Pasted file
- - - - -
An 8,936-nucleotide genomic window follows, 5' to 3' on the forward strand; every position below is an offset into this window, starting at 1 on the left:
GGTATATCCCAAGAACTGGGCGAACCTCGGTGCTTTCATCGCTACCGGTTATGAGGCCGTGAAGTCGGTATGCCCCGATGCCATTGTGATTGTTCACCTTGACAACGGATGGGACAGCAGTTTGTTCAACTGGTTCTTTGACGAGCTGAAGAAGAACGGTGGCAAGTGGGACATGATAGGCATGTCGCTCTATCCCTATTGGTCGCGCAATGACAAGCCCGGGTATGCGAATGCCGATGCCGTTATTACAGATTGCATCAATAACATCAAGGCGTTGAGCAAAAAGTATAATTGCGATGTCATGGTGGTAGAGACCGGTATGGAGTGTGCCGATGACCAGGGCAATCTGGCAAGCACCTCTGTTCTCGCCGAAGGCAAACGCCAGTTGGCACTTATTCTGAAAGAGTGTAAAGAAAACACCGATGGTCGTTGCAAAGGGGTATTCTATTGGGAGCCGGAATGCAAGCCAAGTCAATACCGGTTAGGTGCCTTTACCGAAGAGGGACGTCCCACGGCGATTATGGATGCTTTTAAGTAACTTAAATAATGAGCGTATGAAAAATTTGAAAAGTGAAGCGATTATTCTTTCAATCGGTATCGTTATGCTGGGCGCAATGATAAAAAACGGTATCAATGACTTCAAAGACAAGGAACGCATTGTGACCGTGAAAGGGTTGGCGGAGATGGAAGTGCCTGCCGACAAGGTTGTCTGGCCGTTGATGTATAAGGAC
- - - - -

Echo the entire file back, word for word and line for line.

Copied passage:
An 8,936-nucleotide genomic window follows, 5' to 3' on the forward strand; every position below is an offset into this window, starting at 1 on the left:
GGTATATCCCAAGAACTGGGCGAACCTCGGTGCTTTCATCGCTACCGGTTATGAGGCCGTGAAGTCGGTATGCCCCGATGCCATTGTGATTGTTCACCTTGACAACGGATGGGACAGCAGTTTGTTCAACTGGTTCTTTGACGAGCTGAAGAAGAACGGTGGCAAGTGGGACATGATAGGCATGTCGCTCTATCCCTATTGGTCGCGCAATGACAAGCCCGGGTATGCGAATGCCGATGCCGTTATTACAGATTGCATCAATAACATCAAGGCGTTGAGCAAAAAGTATAATTGCGATGTCATGGTGGTAGAGACCGGTATGGAGTGTGCCGATGACCAGGGCAATCTGGCAAGCACCTCTGTTCTCGCCGAAGGCAAACGCCAGTTGGCACTTATTCTGAAAGAGTGTAAAGAAAACACCGATGGTCGTTGCAAAGGGGTATTCTATTGGGAGCCGGAATGCAAGCCAAGTCAATACCGGTTAGGTGCCTTTACCGAAGAGGGACGTCCCACGGCGATTATGGATGCTTTTAAGTAACTTAAATAATGAGCGTATGAAAAATTTGAAAAGTGAAGCGATTATTCTTTCAATCGGTATCGTTATGCTGGGCGCAATGATAAAAAACGGTATCAATGACTTCAAAGACAAGGAACGCATTGTGACCGTGAAAGGGTTGGCGGAGATGGAAGTGCCTGCCGACAAGGTTGTCTGGCCGTTGATGTATAAGGAC